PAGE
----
Emergency Bulletins – Forecasting flood inundation and exposure to recent tropical cyclones in East Africa

Neal, J. and Archer, L. and Chuter, S. and Cooper, T. and Devitt, L. and Hawker, L. and Grey, S. and Janes, T. and Savage, J. and Stephens, E. (2023) Emergency Bulletins – Forecasting flood inundation and exposure to recent tropical cyclones in East Africa. In: AGU23, 11-15 December 2023, San Francisco, CA and online.

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Tropical cyclones can be especially devastating due to their multi-hazard nature and potential to generate exceptional flood magnitudes. In Africa, a combination of high vulnerability to flooding and limited pre-emptive action can exacerbate a disaster. Accurate and timely forecasts of tropical cyclone flooding can potentially aid humanitarian response and save lives and livelihoods. However, impact forecasts always include significant uncertainty that complicates their use by decision makers. We present a summary of efforts to forecast population exposure to tropical cyclone flooding for the UK Foreign and Commonwealth Development Office and various humanitarian partners via the production of Emergency Bulletins. Bulletins were produced for eight tropical cyclones (Idai, Kenneth, Eloise, Ana, Batsirai, Emnati, Gombe and Freddie), with bulletins often issued or updated over multiple days. Our approach uses a combination of ensemble river discharge forecasts from the GloFAS system and 30 m resolution pluvial, fluvial and coastal flood inundation mapping provided by Fathom. Given these data, a bulletin will summarise and map the likelihood and location of flooding and the number of people directly affected. The performance of previous ensemble forecasts was evaluated using inundation extents from satellite data and user feedback. We find that the inundation mapping could identify the most exposed districts once uncertainty in the track and landfall location was sufficiently low, often around a day before landfall. Longer 2-5 day forecasts could be highly uncertain but were not disinformative. Key components of our bulletin production process include: 1) expert interpretation of the discharge forecasts and inundation model outputs, 2) comparative analysis with previous events, and 3) post event appraisal aimed at understanding how the bulletin was used. We believe that each of these add significant value over automated modelling outputs available online and that the value of fully automated bulletin and flood forecast services for decision makers should be considered carefully.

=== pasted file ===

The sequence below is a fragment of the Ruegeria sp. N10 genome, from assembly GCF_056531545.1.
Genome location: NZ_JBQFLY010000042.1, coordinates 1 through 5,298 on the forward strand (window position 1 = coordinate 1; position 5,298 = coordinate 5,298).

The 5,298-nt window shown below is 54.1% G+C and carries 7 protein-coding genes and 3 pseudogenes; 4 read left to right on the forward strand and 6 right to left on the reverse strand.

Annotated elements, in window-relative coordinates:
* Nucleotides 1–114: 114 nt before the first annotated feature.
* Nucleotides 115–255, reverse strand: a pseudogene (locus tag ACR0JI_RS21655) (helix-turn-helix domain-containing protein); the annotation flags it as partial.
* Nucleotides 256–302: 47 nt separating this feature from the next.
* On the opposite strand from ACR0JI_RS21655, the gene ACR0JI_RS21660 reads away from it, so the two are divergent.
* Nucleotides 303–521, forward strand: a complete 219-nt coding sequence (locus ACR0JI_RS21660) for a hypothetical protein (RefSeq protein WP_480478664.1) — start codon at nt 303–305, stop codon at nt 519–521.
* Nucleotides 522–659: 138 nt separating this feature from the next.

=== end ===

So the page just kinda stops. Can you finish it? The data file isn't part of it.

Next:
Item Type: Conference or Workshop Item (Paper)
Subjects: Maritime > General
Divisions: Maritime
Depositing User: Helen Stevenson
Date Deposited: 15 Dec 2023 13:35
Last Modified: 15 Dec 2023 13:35
URI: http://eprints.hrwallingford.com/id/eprint/1602

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